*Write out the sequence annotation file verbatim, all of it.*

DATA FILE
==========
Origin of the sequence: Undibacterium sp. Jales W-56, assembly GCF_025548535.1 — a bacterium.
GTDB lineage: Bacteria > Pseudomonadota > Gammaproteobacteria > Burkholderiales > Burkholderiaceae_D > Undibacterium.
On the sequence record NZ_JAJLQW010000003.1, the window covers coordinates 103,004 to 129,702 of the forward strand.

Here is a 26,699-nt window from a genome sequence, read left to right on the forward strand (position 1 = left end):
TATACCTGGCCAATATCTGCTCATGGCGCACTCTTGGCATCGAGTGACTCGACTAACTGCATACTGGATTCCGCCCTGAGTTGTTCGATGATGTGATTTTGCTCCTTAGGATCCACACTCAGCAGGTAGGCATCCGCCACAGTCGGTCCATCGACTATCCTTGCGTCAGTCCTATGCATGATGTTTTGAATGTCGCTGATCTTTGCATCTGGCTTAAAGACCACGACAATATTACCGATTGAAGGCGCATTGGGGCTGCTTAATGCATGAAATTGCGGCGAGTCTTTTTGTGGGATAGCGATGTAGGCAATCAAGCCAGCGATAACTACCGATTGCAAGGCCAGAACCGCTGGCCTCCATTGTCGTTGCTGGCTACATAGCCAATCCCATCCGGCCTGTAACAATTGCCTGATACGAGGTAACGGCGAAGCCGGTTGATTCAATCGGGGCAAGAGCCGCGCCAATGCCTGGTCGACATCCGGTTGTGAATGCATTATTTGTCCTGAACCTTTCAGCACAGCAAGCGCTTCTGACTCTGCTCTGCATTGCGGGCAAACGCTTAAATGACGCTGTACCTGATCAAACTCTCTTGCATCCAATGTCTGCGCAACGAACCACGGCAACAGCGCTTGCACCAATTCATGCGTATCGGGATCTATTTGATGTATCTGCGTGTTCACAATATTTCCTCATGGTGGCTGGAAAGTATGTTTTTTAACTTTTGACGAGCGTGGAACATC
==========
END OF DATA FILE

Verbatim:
Origin of the sequence: Undibacterium sp. Jales W-56, assembly GCF_025548535.1 — a bacterium.
GTDB lineage: Bacteria > Pseudomonadota > Gammaproteobacteria > Burkholderiales > Burkholderiaceae_D > Undibacterium.
On the sequence record NZ_JAJLQW010000003.1, the window covers coordinates 103,004 to 129,702 of the forward strand.

Here is a 26,699-nt window from a genome sequence, read left to right on the forward strand (position 1 = left end):
TATACCTGGCCAATATCTGCTCATGGCGCACTCTTGGCATCGAGTGACTCGACTAACTGCATACTGGATTCCGCCCTGAGTTGTTCGATGATGTGATTTTGCTCCTTAGGATCCACACTCAGCAGGTAGGCATCCGCCACAGTCGGTCCATCGACTATCCTTGCGTCAGTCCTATGCATGATGTTTTGAATGTCGCTGATCTTTGCATCTGGCTTAAAGACCACGACAATATTACCGATTGAAGGCGCATTGGGGCTGCTTAATGCATGAAATTGCGGCGAGTCTTTTTGTGGGATAGCGATGTAGGCAATCAAGCCAGCGATAACTACCGATTGCAAGGCCAGAACCGCTGGCCTCCATTGTCGTTGCTGGCTACATAGCCAATCCCATCCGGCCTGTAACAATTGCCTGATACGAGGTAACGGCGAAGCCGGTTGATTCAATCGGGGCAAGAGCCGCGCCAATGCCTGGTCGACATCCGGTTGTGAATGCATTATTTGTCCTGAACCTTTCAGCACAGCAAGCGCTTCTGACTCTGCTCTGCATTGCGGGCAAACGCTTAAATGACGCTGTACCTGATCAAACTCTCTTGCATCCAATGTCTGCGCAACGAACCACGGCAACAGCGCTTGCACCAATTCATGCGTATCGGGATCTATTTGATGTATCTGCGTGTTCACAATATTTCCTCATGGTGGCTGGAAAGTATGTTTTTTAACTTTTGACGAGCGTGGAACATC